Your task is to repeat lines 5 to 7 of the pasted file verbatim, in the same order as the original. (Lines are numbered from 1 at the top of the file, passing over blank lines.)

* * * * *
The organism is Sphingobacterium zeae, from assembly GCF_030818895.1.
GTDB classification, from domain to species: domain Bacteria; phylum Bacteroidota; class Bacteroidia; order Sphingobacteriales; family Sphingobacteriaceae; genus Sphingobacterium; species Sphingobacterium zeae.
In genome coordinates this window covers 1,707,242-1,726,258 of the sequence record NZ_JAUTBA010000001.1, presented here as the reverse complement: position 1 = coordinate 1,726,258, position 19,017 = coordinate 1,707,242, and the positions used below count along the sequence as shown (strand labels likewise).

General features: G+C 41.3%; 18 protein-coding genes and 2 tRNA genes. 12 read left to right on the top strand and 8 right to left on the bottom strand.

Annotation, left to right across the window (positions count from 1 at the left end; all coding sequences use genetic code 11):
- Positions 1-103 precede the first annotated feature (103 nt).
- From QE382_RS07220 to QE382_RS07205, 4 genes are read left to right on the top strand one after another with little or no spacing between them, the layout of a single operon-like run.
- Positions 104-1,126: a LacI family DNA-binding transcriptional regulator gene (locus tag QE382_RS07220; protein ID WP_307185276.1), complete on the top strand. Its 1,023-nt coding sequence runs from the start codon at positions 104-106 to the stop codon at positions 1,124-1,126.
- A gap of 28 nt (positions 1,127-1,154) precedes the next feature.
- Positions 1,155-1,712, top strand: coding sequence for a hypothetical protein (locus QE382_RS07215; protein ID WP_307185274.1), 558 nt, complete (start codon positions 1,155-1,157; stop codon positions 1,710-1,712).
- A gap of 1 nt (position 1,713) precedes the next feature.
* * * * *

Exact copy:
Annotation, left to right across the window (positions count from 1 at the left end; all coding sequences use genetic code 11):
- Positions 1-103 precede the first annotated feature (103 nt).
- From QE382_RS07220 to QE382_RS07205, 4 genes are read left to right on the top strand one after another with little or no spacing between them, the layout of a single operon-like run.